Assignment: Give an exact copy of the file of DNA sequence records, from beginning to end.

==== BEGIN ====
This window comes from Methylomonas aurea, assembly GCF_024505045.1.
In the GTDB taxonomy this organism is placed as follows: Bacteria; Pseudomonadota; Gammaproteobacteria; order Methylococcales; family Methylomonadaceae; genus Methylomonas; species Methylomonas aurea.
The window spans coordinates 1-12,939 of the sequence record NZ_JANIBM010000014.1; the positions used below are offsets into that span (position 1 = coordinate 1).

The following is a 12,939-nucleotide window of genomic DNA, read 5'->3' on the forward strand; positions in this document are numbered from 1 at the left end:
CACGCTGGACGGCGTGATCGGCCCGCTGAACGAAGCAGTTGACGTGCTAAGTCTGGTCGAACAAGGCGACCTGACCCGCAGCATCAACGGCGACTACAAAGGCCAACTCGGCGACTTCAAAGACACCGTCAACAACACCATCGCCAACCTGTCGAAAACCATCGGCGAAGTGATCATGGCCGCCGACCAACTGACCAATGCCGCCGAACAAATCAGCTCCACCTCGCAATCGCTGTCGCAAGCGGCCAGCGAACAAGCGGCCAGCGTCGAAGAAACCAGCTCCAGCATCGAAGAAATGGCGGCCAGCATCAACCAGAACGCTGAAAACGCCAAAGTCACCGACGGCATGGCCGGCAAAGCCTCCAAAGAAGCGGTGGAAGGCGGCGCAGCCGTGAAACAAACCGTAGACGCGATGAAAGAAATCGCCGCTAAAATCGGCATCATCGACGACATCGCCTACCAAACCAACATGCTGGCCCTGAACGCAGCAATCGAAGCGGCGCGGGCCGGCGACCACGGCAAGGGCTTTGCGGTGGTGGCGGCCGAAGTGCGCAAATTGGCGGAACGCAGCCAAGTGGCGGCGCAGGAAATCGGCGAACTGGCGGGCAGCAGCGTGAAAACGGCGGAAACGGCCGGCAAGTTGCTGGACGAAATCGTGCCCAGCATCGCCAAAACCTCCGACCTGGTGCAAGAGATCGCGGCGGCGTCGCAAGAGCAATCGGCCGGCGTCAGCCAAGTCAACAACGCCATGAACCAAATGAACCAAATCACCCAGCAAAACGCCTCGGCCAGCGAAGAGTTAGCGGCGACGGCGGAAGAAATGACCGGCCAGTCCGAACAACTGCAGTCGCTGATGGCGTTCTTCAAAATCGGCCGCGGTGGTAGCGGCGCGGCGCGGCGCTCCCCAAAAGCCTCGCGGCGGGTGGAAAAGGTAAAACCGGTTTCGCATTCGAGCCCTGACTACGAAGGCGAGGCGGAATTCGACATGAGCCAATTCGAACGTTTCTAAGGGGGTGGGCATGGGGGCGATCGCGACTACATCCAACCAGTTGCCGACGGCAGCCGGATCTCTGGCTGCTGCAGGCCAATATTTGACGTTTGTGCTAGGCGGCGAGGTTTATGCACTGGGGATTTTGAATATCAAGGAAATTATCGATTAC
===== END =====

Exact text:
This window comes from Methylomonas aurea, assembly GCF_024505045.1.
In the GTDB taxonomy this organism is placed as follows: Bacteria; Pseudomonadota; Gammaproteobacteria; order Methylococcales; family Methylomonadaceae; genus Methylomonas; species Methylomonas aurea.
The window spans coordinates 1-12,939 of the sequence record NZ_JANIBM010000014.1; the positions used below are offsets into that span (position 1 = coordinate 1).

The following is a 12,939-nucleotide window of genomic DNA, read 5'->3' on the forward strand; positions in this document are numbered from 1 at the left end:
CACGCTGGACGGCGTGATCGGCCCGCTGAACGAAGCAGTTGACGTGCTAAGTCTGGTCGAACAAGGCGACCTGACCCGCAGCATCAACGGCGACTACAAAGGCCAACTCGGCGACTTCAAAGACACCGTCAACAACACCATCGCCAACCTGTCGAAAACCATCGGCGAAGTGATCATGGCCGCCGACCAACTGACCAATGCCGCCGAACAAATCAGCTCCACCTCGCAATCGCTGTCGCAAGCGGCCAGCGAACAAGCGGCCAGCGTCGAAGAAACCAGCTCCAGCATCGAAGAAATGGCGGCCAGCATCAACCAGAACGCTGAAAACGCCAAAGTCACCGACGGCATGGCCGGCAAAGCCTCCAAAGAAGCGGTGGAAGGCGGCGCAGCCGTGAAACAAACCGTAGACGCGATGAAAGAAATCGCCGCTAAAATCGGCATCATCGACGACATCGCCTACCAAACCAACATGCTGGCCCTGAACGCAGCAATCGAAGCGGCGCGGGCCGGCGACCACGGCAAGGGCTTTGCGGTGGTGGCGGCCGAAGTGCGCAAATTGGCGGAACGCAGCCAAGTGGCGGCGCAGGAAATCGGCGAACTGGCGGGCAGCAGCGTGAAAACGGCGGAAACGGCCGGCAAGTTGCTGGACGAAATCGTGCCCAGCATCGCCAAAACCTCCGACCTGGTGCAAGAGATCGCGGCGGCGTCGCAAGAGCAATCGGCCGGCGTCAGCCAAGTCAACAACGCCATGAACCAAATGAACCAAATCACCCAGCAAAACGCCTCGGCCAGCGAAGAGTTAGCGGCGACGGCGGAAGAAATGACCGGCCAGTCCGAACAACTGCAGTCGCTGATGGCGTTCTTCAAAATCGGCCGCGGTGGTAGCGGCGCGGCGCGGCGCTCCCCAAAAGCCTCGCGGCGGGTGGAAAAGGTAAAACCGGTTTCGCATTCGAGCCCTGACTACGAAGGCGAGGCGGAATTCGACATGAGCCAATTCGAACGTTTCTAAGGGGGTGGGCATGGGGGCGATCGCGACTACATCCAACCAGTTGCCGACGGCAGCCGGATCTCTGGCTGCTGCAGGCCAATATTTGACGTTTGTGCTAGGCGGCGAGGTTTATGCACTGGGGATTTTGAATATCAAGGAAATTATCGATTAC